The setlist is culled from both acts, though leaning a little more on Dylan’s side. The first thing I noticed was that it took me awhile to recognize Dylan’s voice, which seems to have dropped or at least changed style quite a bit – his trademark sneer is toned down quite a bit, and the cadence and placing of his words seems very deliberately off-kilter from the well-familiar version (something I’ve heard from people who have gone to see him these days). The now-classic “Knockin’ On Heaven’s Door”* sounds relatively unchanged (having been released the year before), but others didn’t fare as well. Maybe the rambling style of his earlier songs was something he felt shouldn’t be duplicated – to hear an attempt to recreate something like “It’s Alright Ma, I’m Only Bleeding”* sounds strange, as there’s so much to it and it just feels like a strangely intimate open letter society rather than a proper song/stadium rocker. The Band, for their part, sounded in fine form (and recognizable), adding a little energy to their classics I do know – “The Weight”, “Up on Cripple Creek”, “The Night They Drove Old Dixie Down” – while impressing me with the ones I didn’t, which will be getting some re-listening as I try to figure out where I wanna drop in with The Band (probably the Brown Album, but still).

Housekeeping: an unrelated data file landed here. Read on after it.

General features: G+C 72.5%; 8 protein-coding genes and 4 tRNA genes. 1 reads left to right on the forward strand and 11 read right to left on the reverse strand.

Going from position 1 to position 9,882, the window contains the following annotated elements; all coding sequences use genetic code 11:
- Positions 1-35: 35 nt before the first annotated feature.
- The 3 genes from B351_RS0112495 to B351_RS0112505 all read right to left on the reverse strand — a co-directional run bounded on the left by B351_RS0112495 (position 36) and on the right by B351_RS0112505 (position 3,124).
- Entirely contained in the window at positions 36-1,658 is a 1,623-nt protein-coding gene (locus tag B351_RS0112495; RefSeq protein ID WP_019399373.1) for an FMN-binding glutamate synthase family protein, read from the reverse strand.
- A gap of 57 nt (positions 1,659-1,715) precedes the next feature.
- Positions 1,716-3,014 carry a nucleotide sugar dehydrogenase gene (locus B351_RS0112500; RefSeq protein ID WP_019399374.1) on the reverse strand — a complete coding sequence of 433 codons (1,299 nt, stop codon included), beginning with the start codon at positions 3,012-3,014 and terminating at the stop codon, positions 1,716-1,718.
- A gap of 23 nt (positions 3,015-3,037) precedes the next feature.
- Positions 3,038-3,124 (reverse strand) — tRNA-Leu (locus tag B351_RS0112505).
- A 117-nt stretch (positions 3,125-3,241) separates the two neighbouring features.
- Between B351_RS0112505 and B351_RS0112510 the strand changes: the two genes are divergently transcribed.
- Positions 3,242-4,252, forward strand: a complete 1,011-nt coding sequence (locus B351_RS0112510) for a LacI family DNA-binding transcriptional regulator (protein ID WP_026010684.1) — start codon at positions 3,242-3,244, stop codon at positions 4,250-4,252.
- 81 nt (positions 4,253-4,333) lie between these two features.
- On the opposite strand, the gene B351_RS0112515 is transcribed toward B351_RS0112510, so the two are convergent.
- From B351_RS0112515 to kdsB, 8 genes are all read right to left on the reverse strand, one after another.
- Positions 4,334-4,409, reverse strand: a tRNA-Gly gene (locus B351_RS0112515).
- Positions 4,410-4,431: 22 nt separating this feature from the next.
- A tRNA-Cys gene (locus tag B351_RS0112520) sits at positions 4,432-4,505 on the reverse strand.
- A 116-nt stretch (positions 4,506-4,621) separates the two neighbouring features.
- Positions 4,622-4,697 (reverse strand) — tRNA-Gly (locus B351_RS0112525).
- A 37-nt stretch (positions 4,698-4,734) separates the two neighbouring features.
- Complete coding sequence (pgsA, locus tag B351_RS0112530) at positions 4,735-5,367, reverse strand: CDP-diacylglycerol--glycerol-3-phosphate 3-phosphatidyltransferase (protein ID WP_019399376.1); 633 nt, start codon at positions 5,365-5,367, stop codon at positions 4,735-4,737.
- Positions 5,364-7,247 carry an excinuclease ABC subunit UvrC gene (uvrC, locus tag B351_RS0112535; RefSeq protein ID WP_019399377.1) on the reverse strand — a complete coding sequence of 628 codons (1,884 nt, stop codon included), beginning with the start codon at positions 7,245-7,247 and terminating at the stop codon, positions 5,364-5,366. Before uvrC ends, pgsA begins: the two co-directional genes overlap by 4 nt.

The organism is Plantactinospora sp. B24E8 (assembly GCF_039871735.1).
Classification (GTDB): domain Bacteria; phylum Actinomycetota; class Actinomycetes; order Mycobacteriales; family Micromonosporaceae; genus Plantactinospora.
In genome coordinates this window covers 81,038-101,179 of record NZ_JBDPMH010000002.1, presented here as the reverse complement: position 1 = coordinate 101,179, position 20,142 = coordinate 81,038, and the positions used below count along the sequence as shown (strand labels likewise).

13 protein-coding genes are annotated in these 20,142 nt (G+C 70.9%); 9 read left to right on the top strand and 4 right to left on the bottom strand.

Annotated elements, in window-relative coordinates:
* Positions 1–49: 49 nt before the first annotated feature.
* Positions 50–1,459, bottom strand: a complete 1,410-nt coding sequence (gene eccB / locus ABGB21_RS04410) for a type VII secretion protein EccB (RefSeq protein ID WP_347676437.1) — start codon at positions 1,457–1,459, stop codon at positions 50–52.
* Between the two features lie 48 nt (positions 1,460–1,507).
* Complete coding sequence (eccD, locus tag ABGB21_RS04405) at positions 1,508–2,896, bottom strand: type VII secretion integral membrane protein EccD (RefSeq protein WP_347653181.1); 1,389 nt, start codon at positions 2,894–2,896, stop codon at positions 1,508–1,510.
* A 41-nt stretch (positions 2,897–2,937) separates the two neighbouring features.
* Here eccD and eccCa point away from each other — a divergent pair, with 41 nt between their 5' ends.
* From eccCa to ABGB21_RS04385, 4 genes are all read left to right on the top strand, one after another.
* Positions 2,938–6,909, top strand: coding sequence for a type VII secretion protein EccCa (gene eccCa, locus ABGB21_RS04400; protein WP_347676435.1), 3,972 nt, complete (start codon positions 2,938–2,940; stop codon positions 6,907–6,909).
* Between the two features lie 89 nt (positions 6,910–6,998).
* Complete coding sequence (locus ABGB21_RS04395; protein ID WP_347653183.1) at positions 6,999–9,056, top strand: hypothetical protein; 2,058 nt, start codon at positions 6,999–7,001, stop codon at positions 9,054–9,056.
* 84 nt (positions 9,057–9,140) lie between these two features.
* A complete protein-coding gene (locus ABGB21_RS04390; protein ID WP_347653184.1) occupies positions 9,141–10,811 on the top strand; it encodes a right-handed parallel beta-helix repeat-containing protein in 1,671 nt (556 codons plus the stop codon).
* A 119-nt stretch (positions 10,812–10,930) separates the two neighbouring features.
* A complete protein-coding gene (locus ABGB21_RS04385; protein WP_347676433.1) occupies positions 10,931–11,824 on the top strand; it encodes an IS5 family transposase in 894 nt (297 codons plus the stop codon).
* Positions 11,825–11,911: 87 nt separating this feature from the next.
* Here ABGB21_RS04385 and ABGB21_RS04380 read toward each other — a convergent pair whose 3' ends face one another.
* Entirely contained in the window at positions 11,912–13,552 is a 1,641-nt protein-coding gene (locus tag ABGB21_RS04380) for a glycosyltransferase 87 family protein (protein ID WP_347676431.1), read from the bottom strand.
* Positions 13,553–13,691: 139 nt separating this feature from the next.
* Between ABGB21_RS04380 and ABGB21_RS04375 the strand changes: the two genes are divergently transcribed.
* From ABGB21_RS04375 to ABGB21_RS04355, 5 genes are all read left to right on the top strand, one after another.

Pink Floyd rounds out the list with a live recording from before the release of even their first album, titled London 1966/1967. When I saw this, I immediately thought it would be an interesting artifact to hear – the band really developing their chops at this point, albeit with original bandleader Syd Barrett, rather than David Gilmour with whom they’d go on to much greater fame. The album consists of two ten-minute plus psychedelic jams ““Interstellar Overdrive”, which does appear on their debut album, though in much shortened form. Here it’s made clear that it’s their live freak-out showcase, with very little in the way of structure – apart from a bit of a descending riff to start out – as the band ebbs and flows and Syd with his trusty echo effects attempts to play parts of his guitar which were not necessarily intended to be played as an introduction to the more anarchic sections here. The other track is entitled “Nick’s Boogie”, based on a little ditty played by Nick Mason on his toms at the start of the track and the jam builds up from nothing, as the band members peek their heads in further and further, coming in only very intermittently with very strange noises weaving in and out. It’s great to see all the ingredients of a freak out, but what you are seeing is really the clay with would form to become the songs on The Piper at the Gates of Dawn. Not an experience I will turn to often, but if I’m lying on the floor in a daze, it might be the perfect thing.